Dr John Sentamu said: "Gracious Father, You gave up your Son out of love for your world: Look with mercy on Madiba Mandela; And on all your children in South Africa. As they reflect on Christ's Death and Resurrection, may they know eternal peace through the shedding of our Saviour's blood, Jesus Christ our Lord. Amen."

Very Revd Michael Weeder is the Dean of Cape Town. He tells Premier's Marcus Jones how Christians there will be marking his passing.

In the UK, several churches have opened their doors for people to pay their respects.

Westminster Abbey says its flag is flying half-mast and has confirmed it will host a Service of Thanksgiving for the Life of Nelson Mandela.

Southwark Cathedral - which was reopened by Nelson Mandela in 2001 - held prayers at 'Mandela Porch'. Dean of Southwark Very Revd Andrew Nunn told Premier's Marcus Jones on the News Hour more about it.

Canon Chris Chivers is the vicar at John Keble Church in London but met Nelson Mandela while Canon Precentor at St George's Cathedral in Cape Town. He tells Premier's Marcus Jones his impressions of him.

Cameron Arendse was held up in the air by Nelson Mandela - in the Grand Parade in Cape Town shortly after his release from prison on Robben Island. He tells Premier's Marcus Jones his memories of that event.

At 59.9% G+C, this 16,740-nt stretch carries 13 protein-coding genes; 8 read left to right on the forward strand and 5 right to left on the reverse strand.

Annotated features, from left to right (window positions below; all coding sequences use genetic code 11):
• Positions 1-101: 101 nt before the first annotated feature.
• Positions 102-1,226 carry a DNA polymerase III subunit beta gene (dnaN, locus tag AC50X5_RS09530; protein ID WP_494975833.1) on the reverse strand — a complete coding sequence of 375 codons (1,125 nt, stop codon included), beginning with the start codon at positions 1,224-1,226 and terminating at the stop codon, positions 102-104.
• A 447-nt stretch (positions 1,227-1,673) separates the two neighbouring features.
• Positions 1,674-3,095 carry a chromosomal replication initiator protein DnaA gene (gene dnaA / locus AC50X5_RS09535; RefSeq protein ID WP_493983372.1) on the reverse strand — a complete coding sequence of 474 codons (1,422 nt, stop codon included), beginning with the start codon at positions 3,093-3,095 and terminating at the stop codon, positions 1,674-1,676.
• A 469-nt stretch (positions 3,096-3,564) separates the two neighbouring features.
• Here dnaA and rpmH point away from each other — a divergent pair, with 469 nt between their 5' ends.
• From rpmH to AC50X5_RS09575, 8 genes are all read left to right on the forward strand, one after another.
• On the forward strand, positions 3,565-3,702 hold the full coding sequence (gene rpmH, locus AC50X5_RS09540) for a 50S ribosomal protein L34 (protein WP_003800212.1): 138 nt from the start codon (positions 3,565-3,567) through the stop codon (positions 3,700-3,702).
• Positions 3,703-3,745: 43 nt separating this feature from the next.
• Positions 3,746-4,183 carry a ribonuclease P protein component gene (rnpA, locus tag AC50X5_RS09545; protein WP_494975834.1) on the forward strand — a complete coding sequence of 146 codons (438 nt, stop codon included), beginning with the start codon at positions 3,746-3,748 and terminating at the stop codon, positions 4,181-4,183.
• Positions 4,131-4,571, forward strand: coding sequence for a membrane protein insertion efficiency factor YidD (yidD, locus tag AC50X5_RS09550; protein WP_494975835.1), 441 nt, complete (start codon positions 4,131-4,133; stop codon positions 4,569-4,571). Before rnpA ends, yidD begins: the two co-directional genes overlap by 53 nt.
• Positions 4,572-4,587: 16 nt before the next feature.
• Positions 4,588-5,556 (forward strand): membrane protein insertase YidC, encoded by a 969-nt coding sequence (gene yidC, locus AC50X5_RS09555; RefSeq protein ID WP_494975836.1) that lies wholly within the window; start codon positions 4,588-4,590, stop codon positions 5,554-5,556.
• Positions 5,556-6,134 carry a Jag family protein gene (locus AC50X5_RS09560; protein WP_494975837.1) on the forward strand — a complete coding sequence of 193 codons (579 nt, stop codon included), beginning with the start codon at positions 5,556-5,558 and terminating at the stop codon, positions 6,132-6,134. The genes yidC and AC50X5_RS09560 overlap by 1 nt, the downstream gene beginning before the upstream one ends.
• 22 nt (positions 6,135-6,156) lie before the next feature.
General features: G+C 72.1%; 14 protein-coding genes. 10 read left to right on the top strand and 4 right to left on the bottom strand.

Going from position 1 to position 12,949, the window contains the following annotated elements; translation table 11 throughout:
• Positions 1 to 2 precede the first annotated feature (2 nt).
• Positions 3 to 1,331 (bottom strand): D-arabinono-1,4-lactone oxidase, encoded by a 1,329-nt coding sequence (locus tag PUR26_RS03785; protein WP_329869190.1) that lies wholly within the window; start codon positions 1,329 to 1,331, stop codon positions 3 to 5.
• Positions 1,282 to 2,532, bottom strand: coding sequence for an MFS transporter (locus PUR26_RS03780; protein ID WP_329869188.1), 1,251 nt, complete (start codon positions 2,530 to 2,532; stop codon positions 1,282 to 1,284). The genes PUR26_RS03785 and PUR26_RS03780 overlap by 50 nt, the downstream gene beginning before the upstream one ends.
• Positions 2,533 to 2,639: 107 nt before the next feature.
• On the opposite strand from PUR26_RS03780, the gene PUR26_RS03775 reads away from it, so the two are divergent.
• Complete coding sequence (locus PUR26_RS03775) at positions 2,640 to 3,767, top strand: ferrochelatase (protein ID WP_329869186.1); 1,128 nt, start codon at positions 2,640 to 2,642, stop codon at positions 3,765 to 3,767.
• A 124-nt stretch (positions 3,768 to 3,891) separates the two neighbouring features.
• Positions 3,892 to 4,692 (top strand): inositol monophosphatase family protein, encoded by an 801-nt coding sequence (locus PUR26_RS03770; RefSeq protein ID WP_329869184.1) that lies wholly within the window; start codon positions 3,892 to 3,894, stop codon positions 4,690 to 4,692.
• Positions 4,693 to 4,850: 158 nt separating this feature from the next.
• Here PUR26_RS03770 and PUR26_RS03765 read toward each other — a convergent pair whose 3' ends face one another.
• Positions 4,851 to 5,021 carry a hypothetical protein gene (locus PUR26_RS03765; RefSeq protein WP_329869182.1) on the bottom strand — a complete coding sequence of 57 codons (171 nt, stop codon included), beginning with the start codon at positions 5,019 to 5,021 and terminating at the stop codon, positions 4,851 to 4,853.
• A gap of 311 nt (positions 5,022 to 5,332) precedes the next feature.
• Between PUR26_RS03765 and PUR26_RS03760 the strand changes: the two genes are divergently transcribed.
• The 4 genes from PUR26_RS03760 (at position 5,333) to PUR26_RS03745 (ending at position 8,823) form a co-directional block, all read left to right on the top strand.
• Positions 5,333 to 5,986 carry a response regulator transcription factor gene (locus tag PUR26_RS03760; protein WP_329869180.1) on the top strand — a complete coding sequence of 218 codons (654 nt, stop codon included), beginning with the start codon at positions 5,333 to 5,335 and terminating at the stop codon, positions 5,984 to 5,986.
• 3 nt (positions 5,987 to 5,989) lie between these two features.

Church groups from across the world have been paying tribute. Right Revd Lorna Hood, Moderator of the General Assembly of the Church of Scotland said: "Nelson Mandela was a towering figure of the 20th century whose strength, courage and determination are only matched by his grace and ability to forgive."

The Revd Ruth Gee, President of the Methodist Conference, said: "Nelson Mandela is regarded as one of the fathers of Africa. "His persistent way of standing up for justice has inspired Africans and the world at large."

Steve Clifford is the General Director of the Evangelical Alliance and his organisation supported the anti-apartheid movement. He told Premier about what he'll remember most about Nelson Mandela.

South Africa is to take part in ten days of mourning with a special service expected to take place in a football stadium where almost 100,000 could gather.

Miles Giljam is from the South Africa Christian Leadership Initiative. He tells Premier's Tulika Pandey he's hoping his death will spark something positive in young South Africans. His body has been taken to a military hospital in Pretoria. Jacob Zuma has announced he will receive a full state funeral and flags will remain at half-mast until after the burial.

The funeral will take place on Sunday 15th December in Qunu the village where he grew up. Before that, a memorial service will take place on Tuesday in a 95,000-seater stadium in Johannesburg. Nelson Mandela was born in 1918 in the Eastern Cape and after becoming a political activist faced several different charges before being sentenced to life for sabotage in 1964.

In 1990 he was freed from Robben Island Prison, won the Nobel Peace Prize three years later, then became President between 1994 and 1999. He retired from public life five years later.